I recently wrote about Bitcoin being a standout investment amid the pandemic pandemonium. Just in time for Christmas, I’m here to tell you that handbags are being hailed as another (feel free to share this piece “to whom it may concern”!).

Arm candy has been increasingly in the spotlight as a serious financial asset, helped by the abundant media coverage given to a string of stellar auction sales in recent years – the peak of which was the 2017 Christie’s sale of a Hermès white Himalaya Birkin bag for £293,000.

A New Meaning to “Buy and Hold” Investment
As with any other asset class, there is a vibrant secondary market for handbags which covers the full spectrum of brands and vintages, meaning that collectors are making healthy profits at all price points.

Now we read that handbags have had an exceptionally good crisis too, with sales booming as consumers sought investment pieces that will hold their value over time. In fact, research shows handbags have performed better than classic cars, jewellery and art, and often by a very wide margin actually.

As with stocks, there are “blue chip” brands. Among these, Hermès leads with hard-to-beat average returns of over 40%, while Louis Vuitton and Chanel handbags net their lucky owners 10% and 5% respectively on average.

However, as with any other asset class, there is a vibrant secondary market for handbags which covers the full spectrum of brands and vintages, meaning that collectors are making healthy profits at all price points. During the pandemic, Vestiaire Collective (which sells pre-loved luxury items) has reportedly seen an almost 110% increase in sales of Gucci handbags, and of over 90% in names including Dior and Prada.

A cyclical play

Fashion being cyclical, styles can be dug out of the closet as cult classics. It is now a seller’s market for the Fendi Baguette popularised in the 1990s by “Sex and the City”, for instance. It is said that savvy buyers can often double their money in just a few years, however, by buying examples with real cachet. As with other alternatives like gold and cryptocurrencies, rarity and finitude make hard-to-find handbags attractive as stores of value at a time of jet-fuelled quantitative easing.

Growing allocations to alternatives has in fact been one of the wealth management sector’s biggest stories in the years since the financial crisis. And this trend has been seen growing right across the investor spectrum. Around the world, the super-wealthy and their family offices have been piling into private equity and private debt in a bid to improve both returns and diversification. Meanwhile, disruptor platforms have opened up hedge funds and private equity to the masses. It is now possible for the HNW and even mass affluent investors to get exposure to all kinds of alternatives at quite modest levels of investment.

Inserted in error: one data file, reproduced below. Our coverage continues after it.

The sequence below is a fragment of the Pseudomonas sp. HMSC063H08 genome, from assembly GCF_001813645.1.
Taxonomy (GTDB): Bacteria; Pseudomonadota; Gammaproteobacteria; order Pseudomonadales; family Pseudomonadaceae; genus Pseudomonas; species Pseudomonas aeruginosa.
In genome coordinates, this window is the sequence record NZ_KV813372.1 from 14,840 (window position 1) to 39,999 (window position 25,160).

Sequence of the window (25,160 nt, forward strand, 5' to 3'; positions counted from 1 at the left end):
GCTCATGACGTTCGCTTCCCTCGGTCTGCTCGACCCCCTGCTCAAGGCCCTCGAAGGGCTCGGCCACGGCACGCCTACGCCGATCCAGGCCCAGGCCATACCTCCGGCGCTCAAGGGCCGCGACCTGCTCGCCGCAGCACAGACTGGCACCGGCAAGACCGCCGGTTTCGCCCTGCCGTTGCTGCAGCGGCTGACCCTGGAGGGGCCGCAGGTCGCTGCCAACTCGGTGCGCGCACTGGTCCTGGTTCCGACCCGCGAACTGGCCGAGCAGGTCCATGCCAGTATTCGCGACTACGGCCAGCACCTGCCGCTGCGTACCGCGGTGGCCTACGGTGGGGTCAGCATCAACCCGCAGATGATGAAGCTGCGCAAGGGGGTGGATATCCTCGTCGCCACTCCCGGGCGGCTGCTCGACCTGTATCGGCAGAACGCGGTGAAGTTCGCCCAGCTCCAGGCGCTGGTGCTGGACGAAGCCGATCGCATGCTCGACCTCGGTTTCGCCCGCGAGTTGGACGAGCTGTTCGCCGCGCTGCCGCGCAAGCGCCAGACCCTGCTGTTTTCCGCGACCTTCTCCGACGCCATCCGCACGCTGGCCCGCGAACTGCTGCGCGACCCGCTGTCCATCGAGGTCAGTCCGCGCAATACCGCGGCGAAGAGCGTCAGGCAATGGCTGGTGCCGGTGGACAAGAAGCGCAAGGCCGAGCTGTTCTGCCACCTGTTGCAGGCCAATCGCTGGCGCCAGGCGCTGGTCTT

And that is likely to be their best course. As I recently wrote, the 60-40 rule (that your portfolio should be allocated 60% bonds to 40% equities) has had a lot of detractors recently, and many people have been looking beyond traditional asset classes during the crisis, sending cryptocurrencies, gold – and evidently handbags – soaring. But while I would never rule these kinds of assets out, and particularly not one that will put a smile on you or a loved one’s face, they shouldn’t form any significant part of your portfolio, in my view. I recently read about a woman investing heavily in her handbag collection as her pension. As a former financial advisor that made me wince.

Non-financial returns

For those not in the very uppermost echelons of wealth, it’s hard to justify anything other than a quite modest allocation to alternatives for a number of reasons.

The first ones are the volatility these assets often display, which can be violent, and the highly specialist knowledge required to invest successfully. Equally important to consider is that they are frequently highly illiquid, meaning that it can be far more difficult, lengthy and expensive to find a market for your asset and turn it into cash than with trusty old stocks and bonds – and potentially impossible with a collectible. Traditional assets are what you rely on to deliver the steady growth of your portfolio long term, although alternatives may be more exciting.

What I perhaps haven’t given enough weight to, however, is non-financial returns – all the pleasure handbags, jewellery, watches, cars, art and other passion assets provide to their (hopefully very careful) owners. Surveys say that the majority of people are going to really splash out this Christmas to make up for the privations of the year, and it makes sense to give a gift that really could keep on giving as a long-term investment as well.

I’d say you could even make a pretty strong case to justify a big-ticket present to yourself…

Manish Vekaria
Manish Vekaria

Founder and CEO of ARQ